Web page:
Relief Teaching Ideas

Sharing ideas to help make relief teaching fun, enjoyable, and meaningful.

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Student Notebook Organization


Great Idea!
Glue envelopes in the back of students’ books for them to put small pieces/paper cut outs they are working on but are not ready to glue in.
Ok, so this isn’t very useful for a relief teacher but when I saw this picture on Facebook I needed to share it! Something so simple but would save so much time & lost pieces of paper! Why didn’t I think of this when I was a classroom teacher??

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Punctuation Detectives


There’s something about post it notes that kids love! For some reason it’s more exciting to write on a coloured, sticky backed, piece of paper, than just a piece of normal lined paper. Here’s an activity that lets them use post it notes to investigate punctuation in books.

– Hand out post it notes to students.
– Discuss why punctuation is so important. Brainstorm different punctuation marks.
-Students choose a book to read quietly to themselves.
-While they read they keep a tally of punctuation used (.,!?””)
-As a class compare results. What was used the most? The least?
-Compare punctuation used in non fiction and fiction texts. Is it different? Why?

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Here is a free Boggle game from Teachers Pay Teachers that you can put up on a Smartboard or Data Projector screen.
Alternatively, you can draw up a Boggle grid on the board. You can either do a timed challenge, to see how many words students can find in a set amount of time, or leave it on the board all day, for students to work on when they’ve finished their set work.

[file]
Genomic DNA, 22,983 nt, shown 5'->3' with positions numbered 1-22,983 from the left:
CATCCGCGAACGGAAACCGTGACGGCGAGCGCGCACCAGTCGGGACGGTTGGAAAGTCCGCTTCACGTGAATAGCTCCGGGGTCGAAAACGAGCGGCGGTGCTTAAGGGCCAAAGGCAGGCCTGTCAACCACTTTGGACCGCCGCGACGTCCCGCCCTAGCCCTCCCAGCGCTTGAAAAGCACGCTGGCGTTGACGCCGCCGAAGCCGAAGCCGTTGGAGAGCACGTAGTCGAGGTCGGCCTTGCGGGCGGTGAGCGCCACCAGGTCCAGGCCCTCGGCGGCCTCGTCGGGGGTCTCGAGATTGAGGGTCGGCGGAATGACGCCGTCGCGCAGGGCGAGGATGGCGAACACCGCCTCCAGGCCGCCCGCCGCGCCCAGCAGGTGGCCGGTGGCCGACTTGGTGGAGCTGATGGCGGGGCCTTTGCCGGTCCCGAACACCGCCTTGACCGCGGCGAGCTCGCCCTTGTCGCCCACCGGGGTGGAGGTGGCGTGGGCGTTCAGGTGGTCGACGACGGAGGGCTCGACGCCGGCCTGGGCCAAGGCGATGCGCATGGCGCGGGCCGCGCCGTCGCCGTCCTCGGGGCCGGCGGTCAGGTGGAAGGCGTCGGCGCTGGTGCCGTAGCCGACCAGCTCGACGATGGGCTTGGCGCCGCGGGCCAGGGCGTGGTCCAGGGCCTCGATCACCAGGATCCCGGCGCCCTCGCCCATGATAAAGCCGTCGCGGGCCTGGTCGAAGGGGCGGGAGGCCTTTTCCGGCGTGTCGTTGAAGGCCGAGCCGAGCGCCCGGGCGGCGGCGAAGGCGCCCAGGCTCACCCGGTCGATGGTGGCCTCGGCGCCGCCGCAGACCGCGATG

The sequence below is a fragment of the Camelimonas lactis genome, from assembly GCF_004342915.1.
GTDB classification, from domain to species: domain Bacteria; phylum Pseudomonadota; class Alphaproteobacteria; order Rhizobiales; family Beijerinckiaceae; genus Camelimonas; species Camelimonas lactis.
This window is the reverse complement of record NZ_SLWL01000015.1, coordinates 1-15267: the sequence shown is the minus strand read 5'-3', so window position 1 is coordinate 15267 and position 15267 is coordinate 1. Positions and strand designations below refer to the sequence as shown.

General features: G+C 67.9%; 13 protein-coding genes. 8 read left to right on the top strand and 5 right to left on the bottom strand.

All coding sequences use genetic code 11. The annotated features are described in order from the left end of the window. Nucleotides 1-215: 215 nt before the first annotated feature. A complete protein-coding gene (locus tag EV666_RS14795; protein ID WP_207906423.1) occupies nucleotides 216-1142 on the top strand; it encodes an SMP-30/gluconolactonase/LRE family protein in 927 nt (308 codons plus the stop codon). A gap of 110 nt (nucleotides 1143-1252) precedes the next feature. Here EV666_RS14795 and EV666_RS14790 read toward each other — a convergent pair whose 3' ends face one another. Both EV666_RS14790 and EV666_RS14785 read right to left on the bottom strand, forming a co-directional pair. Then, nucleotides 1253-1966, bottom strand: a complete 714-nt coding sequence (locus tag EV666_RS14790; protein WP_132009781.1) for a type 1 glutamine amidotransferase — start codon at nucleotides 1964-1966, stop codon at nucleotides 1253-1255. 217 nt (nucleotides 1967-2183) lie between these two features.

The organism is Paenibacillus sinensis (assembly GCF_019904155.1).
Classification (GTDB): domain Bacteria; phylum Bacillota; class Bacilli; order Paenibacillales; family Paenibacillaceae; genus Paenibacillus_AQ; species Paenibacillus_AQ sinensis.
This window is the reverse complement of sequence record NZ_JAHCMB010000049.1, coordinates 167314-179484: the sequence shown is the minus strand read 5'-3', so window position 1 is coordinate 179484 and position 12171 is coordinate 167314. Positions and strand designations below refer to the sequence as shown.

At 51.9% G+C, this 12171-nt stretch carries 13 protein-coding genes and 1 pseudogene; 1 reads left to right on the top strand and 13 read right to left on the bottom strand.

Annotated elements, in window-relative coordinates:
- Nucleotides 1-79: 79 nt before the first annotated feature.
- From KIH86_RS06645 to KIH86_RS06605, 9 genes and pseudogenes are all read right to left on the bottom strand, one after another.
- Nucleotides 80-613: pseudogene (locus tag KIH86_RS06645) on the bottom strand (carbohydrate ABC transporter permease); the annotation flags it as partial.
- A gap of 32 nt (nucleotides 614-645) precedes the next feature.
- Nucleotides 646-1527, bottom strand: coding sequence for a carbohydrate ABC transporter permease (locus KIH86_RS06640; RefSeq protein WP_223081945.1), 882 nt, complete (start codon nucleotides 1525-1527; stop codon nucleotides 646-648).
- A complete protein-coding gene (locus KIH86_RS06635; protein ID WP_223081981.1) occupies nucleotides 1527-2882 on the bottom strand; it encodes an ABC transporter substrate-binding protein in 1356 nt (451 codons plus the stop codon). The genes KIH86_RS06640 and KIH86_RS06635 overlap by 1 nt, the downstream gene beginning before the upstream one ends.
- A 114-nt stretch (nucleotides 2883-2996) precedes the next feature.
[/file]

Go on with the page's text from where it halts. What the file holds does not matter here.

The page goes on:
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Read the Teacher’s Mind!

– You can have students play this vocabulary game individually or in small groups.
– Teacher writes a category on the board (eg: ice cream flavours, weather, animals that use camouflage, types of transport, space)
– Teacher then writes 5 or 10 words associated with the topic on a sheet of paper that students cannot see. These can be typical words or a little obscure if you want to be tricky!
– Then give students 5 minutes to write down as many words as they can that relate to the topic.
– When time is up, teacher shares the words on their list. Students circle any of the teacher’s words that appear on their lists.
– Give each student/group a point for each word that matches a word on the teacher’s list (you choose if spelling needs to be correct).
– Play another round, keep a points tally. The group or student with the most points is the winner!